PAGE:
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John Bryson, former CEO of Edison International and co-founder of the Natural Resources Defense Council, has a yen for startups that can take solar PV, smart meter communications, and battery technologies farther. At least those were some of the startups he plugged in his opening speech […]

John Bryson, former CEO of Edison International and co-founder of the Natural Resources Defense Council, has a yen for startups that can take solar PV, smart meter communications, and battery technologies farther. At least those were some of the startups he plugged in his opening speech at the U.C. Berkeley Energy Symposium on Thursday — electric vehicle maker Coda Automotive, smart grid wireless provider On-Ramp Wireless, and solid-state lighting display maker Ostendo.

Bryson, who has been advising the United Nations on energy and climate policy since leaving his leadership post at the parent company of Southern California Edison in July 2008, has reason to praise Coda, since he’s on the company’s board of directors. The Santa Monica, Calif.-based company is making cars in China, and backed with some $74 million in venture investment, as well as a $500 million capital commitment from a Chinese backer, CEO Kevin Czinger told Hybrid Cars last month.

Bryson clarified that $500 million commitment somewhat on Thursday. “The Chinese government — I’ll oversimplify — has put up $500 million to move manufacturing forward,” he said, though he didn’t add more details. There’s reason for China to want Coda to succeed. Not only is it planning to build its car in China — though its first market is to be the U.S.— it’s also developing its batteries in partnership with China’s Lishen Power Battery. China wants to grow its battery manufacturing base, not only for export but for domestic purposes — about half the EV charging stations to be installed worldwide over the next 5 years will be in China, Pike Research predicts.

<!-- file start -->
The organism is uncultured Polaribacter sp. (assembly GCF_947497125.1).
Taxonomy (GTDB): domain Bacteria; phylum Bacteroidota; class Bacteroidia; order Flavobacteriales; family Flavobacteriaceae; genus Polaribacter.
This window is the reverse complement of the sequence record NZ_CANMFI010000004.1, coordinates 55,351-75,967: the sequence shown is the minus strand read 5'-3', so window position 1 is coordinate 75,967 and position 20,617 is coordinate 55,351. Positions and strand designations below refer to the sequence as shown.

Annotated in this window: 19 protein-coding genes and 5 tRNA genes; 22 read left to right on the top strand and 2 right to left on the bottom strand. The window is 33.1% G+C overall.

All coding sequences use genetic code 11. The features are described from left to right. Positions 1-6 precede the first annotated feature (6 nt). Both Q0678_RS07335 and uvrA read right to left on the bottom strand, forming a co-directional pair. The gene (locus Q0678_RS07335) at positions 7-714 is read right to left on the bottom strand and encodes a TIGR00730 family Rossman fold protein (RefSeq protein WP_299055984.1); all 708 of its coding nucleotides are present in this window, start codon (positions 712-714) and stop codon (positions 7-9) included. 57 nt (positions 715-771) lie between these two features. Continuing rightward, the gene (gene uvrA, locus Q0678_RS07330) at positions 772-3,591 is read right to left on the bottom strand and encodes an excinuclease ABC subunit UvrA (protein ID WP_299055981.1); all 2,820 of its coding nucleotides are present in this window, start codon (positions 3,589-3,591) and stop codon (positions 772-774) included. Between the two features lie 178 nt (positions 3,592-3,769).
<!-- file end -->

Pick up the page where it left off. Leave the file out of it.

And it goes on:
But Coda’s battery technology could be adapted to grid storage as well, Bryson said, repeating comments that Coda CFO made to the Cleantech Group. Bryson clarified those comments by noting that Coda is looking at frequency regulation — keeping grid power frequency within reasonable bounds to avoid power outages — as a key market for grid storage, though he didn’t expand much on how or when Coda might be doing that.

Bryson isn’t on the board of the other two startups he mentioned, though he is impressed with their work. The first, San Diego-based On-Ramp Wireless, has come  up with a proprietary, low-power wireless technology that it says can offer hundred-mile ranges, and is one of the partners in San Diego Gas & Electric’s GridComm project. Bryson added that On-Ramp also offers the ability to penetrate barriers like manhole covers — something that the 900-megahertz smart meter communications from Itron and Silver Spring Networks, two companies providing tech to California smart meter rollouts, can’t do as well, he said.

Ostendo, a Carlsbad, Calif.-based maker of solid state lighting-based curved displays, is working on research to capture more light spectrum to increase the efficiencies of today’s solar photovoltaic cells from about 20 percent to a potential 80 percent, Bryson said. But Bryson also pointed out that the company is still only at “the lab level of development” on the research.

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By Jeff St. John

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